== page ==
China’s Crude Oil Demand Slows Down Amid Declining Refinery Run Rates

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This week, in the East, we discuss falling VLCC utilisation to China and record-high LR2 global tonne-miles in April. In the West, we look at the most likely Aframax demand scenarios after the TMX opening, and we explore the outlook for TC2 and Atlantic Basin MRs.

Oil demand 

China’s crude oil demand is slowing down amidst declining refinery run rates among Shandong teapot refiners and the Yulong startup delay. Crude/condensate exports to China (excl. Iran) are sitting at 7.8mbd (May-24 days 1-12), a 1.3mb decline m-o-m.

This decline is reflected in VLCC utilisation to China hitting the lowest levels in 20 months. This decline is driven by lower flows from the Middle East to China, as crude exports on VLCCs from Saudi Arabia and Iraq to China have declined. The decline in VLCC utilisation to China is further supported by the reduction in Atlantic Basin crude exports to China in May (days 1-12), which is reducing employment to China from the Atlantic Basin, especially y-o-y.

Low utilisation 

Despite this low utilisation, VLCC rates to China are increasing due to charterers releasing all cargoes for the remainder of May loading dates, which will likely increase utilisation temporarily. However, the high June OSPs announced by Saudi will likely temper Chinese buying and therefore cap VLCC demand.

The contribution of Cape of Good Hope (COGH) re-routings to LR2 global demand continues to increase, surpassing 50% for the month of April. This has assisted in bringing LR2 global tonne-miles to record highs.

This is happening at a time when demand for traditional LR cargoes in the Atlantic Basin is softer. In turn, an increasing share of these vessels have to travel all the way back to the East of Suez – via COGH – to pick up a cargo.

These long-haul laden and ballast voyages have naturally increased the fleet requirements as well as rates with TC18 MEG-to-Europe up by 35% m-o-m. This in turn has widened the profitability between LR2 and Aframaxes, prompting the resumption of the dirty-to-clean LR2 switching pattern.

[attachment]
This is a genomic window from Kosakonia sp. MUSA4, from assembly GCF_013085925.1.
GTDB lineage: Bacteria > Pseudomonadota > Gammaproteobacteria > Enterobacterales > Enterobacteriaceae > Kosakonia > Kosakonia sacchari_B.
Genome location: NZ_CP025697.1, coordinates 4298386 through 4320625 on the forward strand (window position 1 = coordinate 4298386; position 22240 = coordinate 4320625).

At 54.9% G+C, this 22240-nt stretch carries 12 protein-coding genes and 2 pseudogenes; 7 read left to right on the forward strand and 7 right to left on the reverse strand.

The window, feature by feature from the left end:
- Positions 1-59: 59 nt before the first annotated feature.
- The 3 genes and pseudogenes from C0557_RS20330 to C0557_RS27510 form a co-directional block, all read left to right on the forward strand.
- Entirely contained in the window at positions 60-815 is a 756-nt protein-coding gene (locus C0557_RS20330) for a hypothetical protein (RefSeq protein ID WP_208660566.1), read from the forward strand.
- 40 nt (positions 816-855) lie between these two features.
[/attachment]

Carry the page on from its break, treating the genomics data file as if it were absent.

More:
With the TMX opening, Westridge Terminal- which currently loads 2-3 Aframaxes a month – is expected to load around 30-40 Aframaxes a month. To demonstrate a realistic scenario, we looked at this from the perspective of potential monthly exports out of Vancouver. We believe 12 to 16 Aframaxes loaded per month are more likely in terms of seaborne exports (~300 kbd).

These Aframaxes will then either travel directly to Asia and ballast back to Vancouver (high freight cost) or travel to US West Coast refiners, a more likely scenario. Another option is an STS transfer to a VLCC which is not possible off Vancouver due to rough seas. Therefore, the likely option will be to STS further south near Panama or California (where permission is required from California authorities for loading VLCCs and is unlikely to be granted). This will likely displace long haul crude arrivals into US West Coast as well as some ANS barrels which then might have to find buyers in Asia.

However, only once cargoes actually start loading in greater numbers will we see the true impact to the Americas Aframax market from the TMX start-up.

Transatlantic MR demand is muted, despite hopes of a seasonal pick-up in PADD 1 gasoline demand as the summer driving season approaches. MR tonne-mile demand on this route is currently well below seasonal norms and slightly below last year’s level. PADD 1 gasoline stocks are currently at the bottom of the five-year range (EIA). However, the arbitrage for gasoline to PADD 1 via the Colonial Pipeline is open, suggesting that if PADD 1 does build stocks in the near-future it will mostly be with pipeline volumes.

Freight rates for transatlantic MR voyages NW Europe-to-US Atlantic Coast (TC2) have increased since the start of May, but this is supply-side driven due to declining prompt availability in NW Europe rather than increased tanker demand. One of the drivers behind this is fewer ballasters returning directly to Europe after a PADD 1 discharge, which is keeping available vessel supply in check. In past years, more vessels returned directly to Europe.

Instead, after a PADD 1 discharge, vessels are increasingly heading to the US Gulf, where MR freight rates are healthy as CPP exports increase. It is likely that this extra supply can be absorbed if exports remain strong. Additionally, it looks likely that Mexico’s demand for US CPP will increase, as some refineries are malfunctioning after exceptionally high run rates in recent months.

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Source: Breakwave